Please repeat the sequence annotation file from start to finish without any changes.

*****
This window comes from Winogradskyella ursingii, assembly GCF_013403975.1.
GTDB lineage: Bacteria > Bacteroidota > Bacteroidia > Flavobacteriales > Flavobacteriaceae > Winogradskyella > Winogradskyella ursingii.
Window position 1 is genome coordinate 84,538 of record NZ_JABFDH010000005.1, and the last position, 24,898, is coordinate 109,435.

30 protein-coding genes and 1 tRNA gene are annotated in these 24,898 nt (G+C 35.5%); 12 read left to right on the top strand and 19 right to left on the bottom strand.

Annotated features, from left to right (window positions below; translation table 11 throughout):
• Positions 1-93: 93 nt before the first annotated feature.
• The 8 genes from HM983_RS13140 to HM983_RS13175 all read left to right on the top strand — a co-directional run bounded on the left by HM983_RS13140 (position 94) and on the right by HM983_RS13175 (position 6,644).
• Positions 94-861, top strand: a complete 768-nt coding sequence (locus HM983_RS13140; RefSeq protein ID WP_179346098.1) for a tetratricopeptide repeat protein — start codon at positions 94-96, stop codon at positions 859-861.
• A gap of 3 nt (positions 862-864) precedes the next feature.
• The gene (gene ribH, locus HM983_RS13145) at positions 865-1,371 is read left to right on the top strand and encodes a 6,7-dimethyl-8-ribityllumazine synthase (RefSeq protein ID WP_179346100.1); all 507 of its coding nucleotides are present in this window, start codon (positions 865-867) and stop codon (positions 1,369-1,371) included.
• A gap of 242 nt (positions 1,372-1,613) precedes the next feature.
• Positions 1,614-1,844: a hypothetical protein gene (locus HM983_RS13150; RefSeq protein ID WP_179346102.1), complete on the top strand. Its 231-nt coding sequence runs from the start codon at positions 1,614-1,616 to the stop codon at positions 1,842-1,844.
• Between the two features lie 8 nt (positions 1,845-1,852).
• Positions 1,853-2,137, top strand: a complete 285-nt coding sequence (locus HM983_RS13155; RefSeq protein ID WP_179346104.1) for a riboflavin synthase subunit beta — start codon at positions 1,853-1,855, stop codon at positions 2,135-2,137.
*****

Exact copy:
This window comes from Winogradskyella ursingii, assembly GCF_013403975.1.
GTDB lineage: Bacteria > Bacteroidota > Bacteroidia > Flavobacteriales > Flavobacteriaceae > Winogradskyella > Winogradskyella ursingii.
Window position 1 is genome coordinate 84,538 of record NZ_JABFDH010000005.1, and the last position, 24,898, is coordinate 109,435.

30 protein-coding genes and 1 tRNA gene are annotated in these 24,898 nt (G+C 35.5%); 12 read left to right on the top strand and 19 right to left on the bottom strand.

Annotated features, from left to right (window positions below; translation table 11 throughout):
• Positions 1-93: 93 nt before the first annotated feature.
• The 8 genes from HM983_RS13140 to HM983_RS13175 all read left to right on the top strand — a co-directional run bounded on the left by HM983_RS13140 (position 94) and on the right by HM983_RS13175 (position 6,644).
• Positions 94-861, top strand: a complete 768-nt coding sequence (locus HM983_RS13140; RefSeq protein ID WP_179346098.1) for a tetratricopeptide repeat protein — start codon at positions 94-96, stop codon at positions 859-861.
• A gap of 3 nt (positions 862-864) precedes the next feature.
• The gene (gene ribH, locus HM983_RS13145) at positions 865-1,371 is read left to right on the top strand and encodes a 6,7-dimethyl-8-ribityllumazine synthase (RefSeq protein ID WP_179346100.1); all 507 of its coding nucleotides are present in this window, start codon (positions 865-867) and stop codon (positions 1,369-1,371) included.
• A gap of 242 nt (positions 1,372-1,613) precedes the next feature.
• Positions 1,614-1,844: a hypothetical protein gene (locus HM983_RS13150; RefSeq protein ID WP_179346102.1), complete on the top strand. Its 231-nt coding sequence runs from the start codon at positions 1,614-1,616 to the stop codon at positions 1,842-1,844.
• Between the two features lie 8 nt (positions 1,845-1,852).
• Positions 1,853-2,137, top strand: a complete 285-nt coding sequence (locus HM983_RS13155; RefSeq protein ID WP_179346104.1) for a riboflavin synthase subunit beta — start codon at positions 1,853-1,855, stop codon at positions 2,135-2,137.